Robo Completes Unusual IPO

By on December 23rd, 2016 in Corporate


 The Robo C2 desktop 3D printer
The Robo C2 desktop 3D printer

There’s now another publicly traded desktop 3D printer company that you can buy shares in: Robo. 

This week the company completed their IPO (Initial Public Offering) on the Australian Securities Exchange (ASX), and the results were quite spectacular for the startup 3D printing company. 

It’s very challenging for small companies to get to this state, as they usually need to grow significantly before having the capacity to go through the rather arduous and costly process of IPO’ing. 

However, Robo found an unusual method of doing so that we described a few months ago: they made arrangements to be bought by an obscure Australian mining company. The secret here is that this mining company was ALREADY listed on a stock exchange, thus enabling Robo to “inherit” the work already done. 

Now the news is that the stock has opened for trading on the ASX. Essentially, Robo (or actually the holding company, Falcon Minerals) is selling of a chunk of their stock to the public through the exchange. The funds paid by stock buyers goes directly to the bankroll of the holding company, and of course, Robo 3D. 

Typically, when a stock is set for debut on an exchange, a price is set for the shares that are made available as part of the transaction. For this IPO, the expected stock price was USD$0.07 per share, but unexpectedly when the ASX opened, the stock rose to USD$0.11 per share a 57% premium over the expectations.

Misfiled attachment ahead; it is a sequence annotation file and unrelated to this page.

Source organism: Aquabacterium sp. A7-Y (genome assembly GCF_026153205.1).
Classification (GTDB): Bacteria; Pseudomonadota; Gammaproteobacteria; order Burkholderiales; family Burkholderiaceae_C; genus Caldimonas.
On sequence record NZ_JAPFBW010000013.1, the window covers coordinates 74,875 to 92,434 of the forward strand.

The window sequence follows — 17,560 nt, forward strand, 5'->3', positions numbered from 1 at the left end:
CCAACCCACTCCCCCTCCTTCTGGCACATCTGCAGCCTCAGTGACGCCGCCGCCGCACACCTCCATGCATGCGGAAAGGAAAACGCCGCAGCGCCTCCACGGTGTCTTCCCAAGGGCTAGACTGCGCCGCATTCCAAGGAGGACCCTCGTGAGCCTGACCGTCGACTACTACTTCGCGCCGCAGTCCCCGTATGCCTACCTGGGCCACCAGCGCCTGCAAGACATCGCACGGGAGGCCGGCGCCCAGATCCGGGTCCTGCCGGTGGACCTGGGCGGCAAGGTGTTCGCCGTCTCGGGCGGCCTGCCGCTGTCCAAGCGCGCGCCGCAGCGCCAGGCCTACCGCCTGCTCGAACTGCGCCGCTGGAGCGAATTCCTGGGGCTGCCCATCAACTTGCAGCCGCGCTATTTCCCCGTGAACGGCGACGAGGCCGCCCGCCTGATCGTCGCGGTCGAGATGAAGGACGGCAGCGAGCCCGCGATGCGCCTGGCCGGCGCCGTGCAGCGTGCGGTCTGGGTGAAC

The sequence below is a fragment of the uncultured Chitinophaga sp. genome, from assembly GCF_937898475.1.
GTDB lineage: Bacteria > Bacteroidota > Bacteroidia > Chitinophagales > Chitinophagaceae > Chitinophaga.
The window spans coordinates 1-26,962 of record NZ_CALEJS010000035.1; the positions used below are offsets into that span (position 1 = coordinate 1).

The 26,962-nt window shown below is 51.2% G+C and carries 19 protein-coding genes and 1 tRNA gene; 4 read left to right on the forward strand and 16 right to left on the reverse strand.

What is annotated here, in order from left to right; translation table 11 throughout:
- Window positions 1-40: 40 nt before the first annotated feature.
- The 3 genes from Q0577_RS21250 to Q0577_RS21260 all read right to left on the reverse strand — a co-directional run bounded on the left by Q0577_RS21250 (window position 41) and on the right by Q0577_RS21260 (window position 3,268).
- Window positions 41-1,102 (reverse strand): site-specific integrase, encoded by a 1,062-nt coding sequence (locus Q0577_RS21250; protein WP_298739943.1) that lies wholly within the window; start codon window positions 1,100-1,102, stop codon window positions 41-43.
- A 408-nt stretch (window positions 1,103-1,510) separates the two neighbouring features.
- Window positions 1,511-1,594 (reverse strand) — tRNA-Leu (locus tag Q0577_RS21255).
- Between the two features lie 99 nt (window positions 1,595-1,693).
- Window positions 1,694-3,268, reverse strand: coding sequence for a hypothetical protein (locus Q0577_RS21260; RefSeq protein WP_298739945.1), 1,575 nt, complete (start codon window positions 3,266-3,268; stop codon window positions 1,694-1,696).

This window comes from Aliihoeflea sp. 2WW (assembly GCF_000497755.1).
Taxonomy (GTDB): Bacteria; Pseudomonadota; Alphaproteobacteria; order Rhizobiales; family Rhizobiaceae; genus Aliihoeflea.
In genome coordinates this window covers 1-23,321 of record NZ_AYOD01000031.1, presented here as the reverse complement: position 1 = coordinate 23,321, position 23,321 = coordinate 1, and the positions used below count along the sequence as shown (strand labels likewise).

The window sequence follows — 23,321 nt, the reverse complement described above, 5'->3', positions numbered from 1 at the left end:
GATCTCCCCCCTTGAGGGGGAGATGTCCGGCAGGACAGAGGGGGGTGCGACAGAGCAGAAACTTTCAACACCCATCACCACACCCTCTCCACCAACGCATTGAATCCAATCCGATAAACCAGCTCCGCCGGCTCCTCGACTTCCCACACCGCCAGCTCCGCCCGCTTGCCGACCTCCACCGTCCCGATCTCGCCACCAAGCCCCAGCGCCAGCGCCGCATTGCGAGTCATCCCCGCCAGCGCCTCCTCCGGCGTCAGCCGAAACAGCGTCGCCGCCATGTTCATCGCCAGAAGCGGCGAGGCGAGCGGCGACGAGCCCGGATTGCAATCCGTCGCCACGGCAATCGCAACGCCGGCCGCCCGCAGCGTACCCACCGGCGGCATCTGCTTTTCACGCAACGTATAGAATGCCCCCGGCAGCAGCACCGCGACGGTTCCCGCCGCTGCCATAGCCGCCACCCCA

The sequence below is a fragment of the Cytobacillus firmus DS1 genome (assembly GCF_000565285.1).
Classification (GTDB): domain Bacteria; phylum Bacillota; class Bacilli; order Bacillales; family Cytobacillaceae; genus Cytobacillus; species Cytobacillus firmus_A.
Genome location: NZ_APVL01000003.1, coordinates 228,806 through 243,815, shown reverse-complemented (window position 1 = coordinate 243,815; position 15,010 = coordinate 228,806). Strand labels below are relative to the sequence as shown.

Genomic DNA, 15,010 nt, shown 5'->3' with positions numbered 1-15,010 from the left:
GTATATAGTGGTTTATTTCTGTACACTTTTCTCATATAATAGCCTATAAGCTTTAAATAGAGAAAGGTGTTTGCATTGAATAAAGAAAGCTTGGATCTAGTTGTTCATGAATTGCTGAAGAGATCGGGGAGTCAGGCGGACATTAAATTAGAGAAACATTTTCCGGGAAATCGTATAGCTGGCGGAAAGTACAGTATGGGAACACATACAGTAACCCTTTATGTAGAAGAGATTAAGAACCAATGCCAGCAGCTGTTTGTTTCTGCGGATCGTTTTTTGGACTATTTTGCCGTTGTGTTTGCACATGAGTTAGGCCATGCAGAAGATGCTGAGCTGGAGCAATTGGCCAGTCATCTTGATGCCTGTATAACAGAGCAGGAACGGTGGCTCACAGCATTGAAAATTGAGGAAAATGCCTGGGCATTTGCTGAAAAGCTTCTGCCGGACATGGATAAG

This premium is very interesting. It is a signal that the public is more interested in 3D printing stocks – or at least this particular one – than some analysts believed. It’s a sharp change in attitude after a few years of doom and gloom for 3D printing investments, and may foretell of an upcoming swing in stock prices of other companies in the industry. 

This all resulted in a huge USD$6M windfall for Robo and its shareholders. The company now has a very substantial bank on which they can execute their future plans. 

It sounds like the company wishes to focus on the education market, as have some other desktop 3D printer manufacturers. But with the USD$6M, they’ll no doubt be able to achieve progress smaller companies would not be capable of. 

We will certainly find out more in a few weeks when we sit down with Robo chief Braydon Moreno at CES. 

Via Robo and CNBC


By Kerry Stevenson

Kerry Stevenson, aka "General Fabb" has written over 8,000 stories on 3D printing at Fabbaloo since he launched the venture in 2007, with an intention to promote and grow the incredible technology of 3D printing across the world. So far, it seems to be working!